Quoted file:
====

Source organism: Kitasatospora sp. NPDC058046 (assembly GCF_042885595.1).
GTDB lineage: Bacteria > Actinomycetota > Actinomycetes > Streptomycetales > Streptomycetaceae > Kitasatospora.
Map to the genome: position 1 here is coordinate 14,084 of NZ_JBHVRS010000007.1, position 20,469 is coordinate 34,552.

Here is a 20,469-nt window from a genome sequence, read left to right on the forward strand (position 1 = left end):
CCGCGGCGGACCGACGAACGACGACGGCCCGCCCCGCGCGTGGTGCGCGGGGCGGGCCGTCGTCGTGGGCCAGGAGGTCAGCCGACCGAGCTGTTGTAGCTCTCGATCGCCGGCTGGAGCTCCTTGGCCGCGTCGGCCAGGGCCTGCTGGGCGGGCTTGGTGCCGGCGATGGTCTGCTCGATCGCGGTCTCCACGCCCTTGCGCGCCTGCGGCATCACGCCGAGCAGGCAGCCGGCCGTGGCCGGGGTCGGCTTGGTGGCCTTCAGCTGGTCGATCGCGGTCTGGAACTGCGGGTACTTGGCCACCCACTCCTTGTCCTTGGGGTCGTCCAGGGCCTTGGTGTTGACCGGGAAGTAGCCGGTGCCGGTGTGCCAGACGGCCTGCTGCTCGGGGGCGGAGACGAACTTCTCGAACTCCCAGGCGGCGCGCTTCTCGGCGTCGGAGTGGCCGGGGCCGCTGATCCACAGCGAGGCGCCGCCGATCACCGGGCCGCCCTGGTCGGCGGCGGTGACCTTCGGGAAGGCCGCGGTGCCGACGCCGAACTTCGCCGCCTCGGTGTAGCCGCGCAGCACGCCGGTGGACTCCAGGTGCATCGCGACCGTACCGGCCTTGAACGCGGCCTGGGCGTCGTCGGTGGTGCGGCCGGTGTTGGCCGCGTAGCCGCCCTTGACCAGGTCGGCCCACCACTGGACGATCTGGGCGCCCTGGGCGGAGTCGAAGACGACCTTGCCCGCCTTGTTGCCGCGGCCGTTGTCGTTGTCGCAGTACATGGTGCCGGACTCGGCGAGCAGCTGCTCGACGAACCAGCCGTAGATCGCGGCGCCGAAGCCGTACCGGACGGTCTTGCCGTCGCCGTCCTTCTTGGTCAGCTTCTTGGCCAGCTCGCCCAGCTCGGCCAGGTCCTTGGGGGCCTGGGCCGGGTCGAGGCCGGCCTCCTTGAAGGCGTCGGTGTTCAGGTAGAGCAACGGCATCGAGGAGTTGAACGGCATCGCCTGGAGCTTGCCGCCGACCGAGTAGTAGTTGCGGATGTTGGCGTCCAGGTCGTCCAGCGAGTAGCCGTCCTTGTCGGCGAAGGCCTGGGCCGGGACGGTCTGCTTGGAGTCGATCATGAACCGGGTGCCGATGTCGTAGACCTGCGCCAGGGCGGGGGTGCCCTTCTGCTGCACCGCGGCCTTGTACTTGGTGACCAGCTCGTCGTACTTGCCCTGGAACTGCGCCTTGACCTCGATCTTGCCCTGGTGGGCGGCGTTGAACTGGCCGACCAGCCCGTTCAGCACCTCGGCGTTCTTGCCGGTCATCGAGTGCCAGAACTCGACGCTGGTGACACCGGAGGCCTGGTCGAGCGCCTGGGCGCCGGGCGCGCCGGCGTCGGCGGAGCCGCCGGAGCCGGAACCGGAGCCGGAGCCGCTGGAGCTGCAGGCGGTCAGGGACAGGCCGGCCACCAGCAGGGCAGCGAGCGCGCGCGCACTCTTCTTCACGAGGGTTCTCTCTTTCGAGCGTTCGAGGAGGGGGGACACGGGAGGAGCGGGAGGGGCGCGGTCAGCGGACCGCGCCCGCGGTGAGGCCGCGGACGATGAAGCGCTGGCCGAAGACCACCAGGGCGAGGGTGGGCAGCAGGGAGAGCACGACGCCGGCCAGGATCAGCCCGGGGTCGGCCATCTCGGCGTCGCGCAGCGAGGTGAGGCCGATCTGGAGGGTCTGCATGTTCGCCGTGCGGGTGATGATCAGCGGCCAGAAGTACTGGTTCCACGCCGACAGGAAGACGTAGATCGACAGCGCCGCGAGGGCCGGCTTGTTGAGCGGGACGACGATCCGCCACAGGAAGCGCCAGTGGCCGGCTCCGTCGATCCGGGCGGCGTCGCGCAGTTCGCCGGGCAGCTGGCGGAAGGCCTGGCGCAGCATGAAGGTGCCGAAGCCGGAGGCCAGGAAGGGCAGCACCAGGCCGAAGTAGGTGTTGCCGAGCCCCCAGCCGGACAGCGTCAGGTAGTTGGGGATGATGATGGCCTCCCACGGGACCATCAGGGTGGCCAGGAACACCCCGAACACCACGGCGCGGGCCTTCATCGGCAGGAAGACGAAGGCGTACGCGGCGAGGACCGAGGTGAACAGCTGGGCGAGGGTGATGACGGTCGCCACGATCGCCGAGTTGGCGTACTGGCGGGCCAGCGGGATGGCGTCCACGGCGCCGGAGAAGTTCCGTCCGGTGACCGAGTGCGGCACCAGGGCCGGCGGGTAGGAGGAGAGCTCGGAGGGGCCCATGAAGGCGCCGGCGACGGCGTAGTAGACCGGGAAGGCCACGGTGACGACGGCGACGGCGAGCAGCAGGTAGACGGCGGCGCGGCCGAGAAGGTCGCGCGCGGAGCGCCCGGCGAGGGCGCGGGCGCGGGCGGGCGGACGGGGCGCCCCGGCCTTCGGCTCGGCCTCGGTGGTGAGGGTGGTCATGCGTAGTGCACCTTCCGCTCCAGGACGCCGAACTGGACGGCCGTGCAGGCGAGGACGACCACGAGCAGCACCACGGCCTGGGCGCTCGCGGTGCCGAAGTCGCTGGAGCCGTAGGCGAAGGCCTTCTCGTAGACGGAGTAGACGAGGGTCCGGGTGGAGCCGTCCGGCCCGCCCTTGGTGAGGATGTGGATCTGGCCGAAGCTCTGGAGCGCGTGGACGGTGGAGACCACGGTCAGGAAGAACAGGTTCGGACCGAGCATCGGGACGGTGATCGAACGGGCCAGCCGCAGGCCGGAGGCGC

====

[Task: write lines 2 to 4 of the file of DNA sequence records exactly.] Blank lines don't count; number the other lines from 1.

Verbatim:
GTDB lineage: Bacteria > Actinomycetota > Actinomycetes > Streptomycetales > Streptomycetaceae > Kitasatospora.
Map to the genome: position 1 here is coordinate 14,084 of NZ_JBHVRS010000007.1, position 20,469 is coordinate 34,552.

Here is a 20,469-nt window from a genome sequence, read left to right on the forward strand (position 1 = left end):